It seems that this PT106 might solve Darth Veggie's problem of the ISD 2 Achilles heel! Hence, we are glad that he consented to give us an interview. Before we start with the interview we want to have a quick look at his fleet.


Admiral Motti and his ISD Flying circus (Wave 4 version)
Faction: Galactic Empire
Points: 393/400
Commander: Admiral Motti

Imperial I-Class Star Destroyer (110 points)
- Intel Officer ( 7 points)
- Ordnance Experts ( 4 points)
- H9 Turbolasers ( 8 points)
= 129 total ship cost

Imperial II-Class Star Destroyer (120 points)
- Agent Kallus ( 3 points)
- Gunnery Team ( 7 points)
- Quad Laser Turrets ( 5 points)
- Electronic Countermeasures ( 7 points)
- X17 Turbolasers ( 6 points)
= 148 total ship cost

Raider-I Class Corvette (44 points)
= 44 total ship cost

Gozanti-class Cruisers (23 points)
- Comms Net ( 2 points)
= 25 total ship cost

[ flagship ] Gozanti-class Cruisers (23 points)
- Admiral Motti ( 24 points)
= 47 total ship cost


I am pretty sure we all have seen double ISD builds, however, this list is quite unusual: First, it has five activations which is quite difficult to achieve with two ISDs in a fleet. On top of that there is even a serious bid for initiative included (7 points). This has of course its price: There are no squadrons, not a single one! Oh, and none of the two notorious must-be-in-any-Imperial-fleet-included-cards (Major Rhymer and Demolisher) are part of the flying ISD circus. How can such an ISD fleet be successful? Let us ask PT106 (real name Paul).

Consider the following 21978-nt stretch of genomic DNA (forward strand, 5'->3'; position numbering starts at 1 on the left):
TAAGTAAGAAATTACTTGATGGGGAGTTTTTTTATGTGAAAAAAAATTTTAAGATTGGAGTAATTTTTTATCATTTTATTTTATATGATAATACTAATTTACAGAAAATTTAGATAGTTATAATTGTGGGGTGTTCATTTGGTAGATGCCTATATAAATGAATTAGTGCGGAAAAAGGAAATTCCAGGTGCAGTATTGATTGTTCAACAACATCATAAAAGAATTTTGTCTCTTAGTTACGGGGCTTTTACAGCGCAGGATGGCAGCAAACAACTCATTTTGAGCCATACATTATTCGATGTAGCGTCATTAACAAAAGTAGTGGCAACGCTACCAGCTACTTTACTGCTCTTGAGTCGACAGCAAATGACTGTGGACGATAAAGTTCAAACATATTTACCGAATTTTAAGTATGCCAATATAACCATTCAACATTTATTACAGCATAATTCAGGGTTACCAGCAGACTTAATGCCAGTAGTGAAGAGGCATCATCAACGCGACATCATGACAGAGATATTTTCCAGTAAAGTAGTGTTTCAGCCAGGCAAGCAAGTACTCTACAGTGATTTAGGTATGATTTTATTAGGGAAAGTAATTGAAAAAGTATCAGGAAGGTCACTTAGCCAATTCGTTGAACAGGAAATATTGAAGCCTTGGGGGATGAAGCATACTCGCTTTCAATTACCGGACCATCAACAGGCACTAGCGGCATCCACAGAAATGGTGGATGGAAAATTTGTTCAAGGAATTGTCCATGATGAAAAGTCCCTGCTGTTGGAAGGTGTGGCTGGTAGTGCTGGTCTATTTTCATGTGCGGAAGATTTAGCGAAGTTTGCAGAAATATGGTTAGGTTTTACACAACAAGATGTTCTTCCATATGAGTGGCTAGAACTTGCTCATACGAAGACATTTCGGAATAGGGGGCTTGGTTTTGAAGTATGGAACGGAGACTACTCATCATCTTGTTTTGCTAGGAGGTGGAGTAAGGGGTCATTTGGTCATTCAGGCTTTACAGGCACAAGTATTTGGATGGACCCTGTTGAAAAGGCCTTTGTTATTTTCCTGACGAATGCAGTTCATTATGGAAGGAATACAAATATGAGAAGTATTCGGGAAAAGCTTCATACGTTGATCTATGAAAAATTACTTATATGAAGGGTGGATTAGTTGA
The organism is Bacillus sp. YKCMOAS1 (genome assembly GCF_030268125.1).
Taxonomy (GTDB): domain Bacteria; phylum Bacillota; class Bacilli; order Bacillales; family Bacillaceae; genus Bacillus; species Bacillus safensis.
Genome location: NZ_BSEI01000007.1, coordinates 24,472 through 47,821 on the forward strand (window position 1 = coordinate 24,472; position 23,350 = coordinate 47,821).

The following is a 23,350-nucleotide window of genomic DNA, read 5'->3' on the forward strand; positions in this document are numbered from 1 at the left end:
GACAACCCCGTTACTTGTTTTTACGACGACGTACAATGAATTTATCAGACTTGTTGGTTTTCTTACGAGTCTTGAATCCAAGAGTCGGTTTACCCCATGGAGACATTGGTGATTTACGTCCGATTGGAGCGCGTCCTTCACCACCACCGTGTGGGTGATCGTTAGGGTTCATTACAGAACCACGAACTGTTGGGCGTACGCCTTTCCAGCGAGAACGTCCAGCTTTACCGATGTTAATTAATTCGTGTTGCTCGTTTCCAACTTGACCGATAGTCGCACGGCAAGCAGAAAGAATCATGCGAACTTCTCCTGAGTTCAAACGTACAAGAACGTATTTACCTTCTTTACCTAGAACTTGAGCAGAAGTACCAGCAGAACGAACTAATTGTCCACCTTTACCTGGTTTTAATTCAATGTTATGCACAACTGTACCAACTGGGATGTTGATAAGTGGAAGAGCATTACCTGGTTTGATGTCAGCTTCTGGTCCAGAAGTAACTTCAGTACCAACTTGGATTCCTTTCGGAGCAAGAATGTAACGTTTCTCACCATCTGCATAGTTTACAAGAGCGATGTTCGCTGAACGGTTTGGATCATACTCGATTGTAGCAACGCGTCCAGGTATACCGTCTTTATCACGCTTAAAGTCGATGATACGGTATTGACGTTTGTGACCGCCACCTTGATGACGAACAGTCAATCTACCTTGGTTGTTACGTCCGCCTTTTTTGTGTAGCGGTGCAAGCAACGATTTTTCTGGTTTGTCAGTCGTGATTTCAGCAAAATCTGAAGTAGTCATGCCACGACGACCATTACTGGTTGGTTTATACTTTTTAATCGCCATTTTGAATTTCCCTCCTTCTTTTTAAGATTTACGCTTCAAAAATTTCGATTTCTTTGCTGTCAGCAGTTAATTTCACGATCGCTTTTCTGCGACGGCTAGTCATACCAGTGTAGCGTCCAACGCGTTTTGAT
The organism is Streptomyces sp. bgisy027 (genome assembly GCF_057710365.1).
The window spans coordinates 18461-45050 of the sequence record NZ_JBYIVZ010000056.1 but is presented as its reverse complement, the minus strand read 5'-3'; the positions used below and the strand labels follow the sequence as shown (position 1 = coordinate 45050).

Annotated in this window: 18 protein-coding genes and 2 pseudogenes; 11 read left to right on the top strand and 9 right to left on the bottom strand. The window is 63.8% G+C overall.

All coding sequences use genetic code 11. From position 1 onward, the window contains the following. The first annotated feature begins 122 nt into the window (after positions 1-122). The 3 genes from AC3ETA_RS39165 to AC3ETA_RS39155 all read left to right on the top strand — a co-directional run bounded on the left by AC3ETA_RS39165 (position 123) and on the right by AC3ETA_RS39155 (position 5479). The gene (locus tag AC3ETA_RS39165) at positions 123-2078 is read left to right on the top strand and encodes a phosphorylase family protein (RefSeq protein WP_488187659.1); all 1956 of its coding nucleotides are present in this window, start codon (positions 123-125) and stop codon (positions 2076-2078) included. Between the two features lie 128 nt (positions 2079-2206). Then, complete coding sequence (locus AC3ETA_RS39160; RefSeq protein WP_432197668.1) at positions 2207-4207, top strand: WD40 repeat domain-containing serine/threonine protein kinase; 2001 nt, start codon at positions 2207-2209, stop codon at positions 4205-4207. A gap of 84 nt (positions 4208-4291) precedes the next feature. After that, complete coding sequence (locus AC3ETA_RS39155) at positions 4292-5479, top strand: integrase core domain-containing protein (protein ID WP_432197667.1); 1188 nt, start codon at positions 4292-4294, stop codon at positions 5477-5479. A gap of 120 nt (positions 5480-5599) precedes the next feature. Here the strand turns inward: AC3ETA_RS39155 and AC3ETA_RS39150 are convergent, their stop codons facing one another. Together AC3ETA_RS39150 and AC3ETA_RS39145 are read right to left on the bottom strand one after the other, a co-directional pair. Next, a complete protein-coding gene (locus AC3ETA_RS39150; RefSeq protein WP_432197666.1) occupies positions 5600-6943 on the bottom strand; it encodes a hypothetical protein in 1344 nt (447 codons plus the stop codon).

Admiral Darth Veggie: Hi Paul, thanks for giving this interview. During the last big Vassal tournament I discovered that you maneuver a double ISD fleet, one of them a ISD 2- and you did so quite successfully. What do you consider the most interesting, important, or characteristic aspect of the ISD 2 in Star Wars: Armada?

Paul: I think that ISD2 is a universal ship that can fit a lot of roles (flagship/carrier/brawler/control) with the only
caveat of being expensive no matter the role being chosen. For me it's an ultimate area control/area denial ship as
ending up in a front arc is a death sentence for a lot of small ships (even flotillas) at medium range and can
hurt even at long range (especially with Concentrate Fire/Spinal Armament). Also ISD2 is the only Imperial ship that can equip Electronic Countermeasures which is more important in this wave as lot of builds will be accuracy-heavy to deal with the Scatter on flotillas.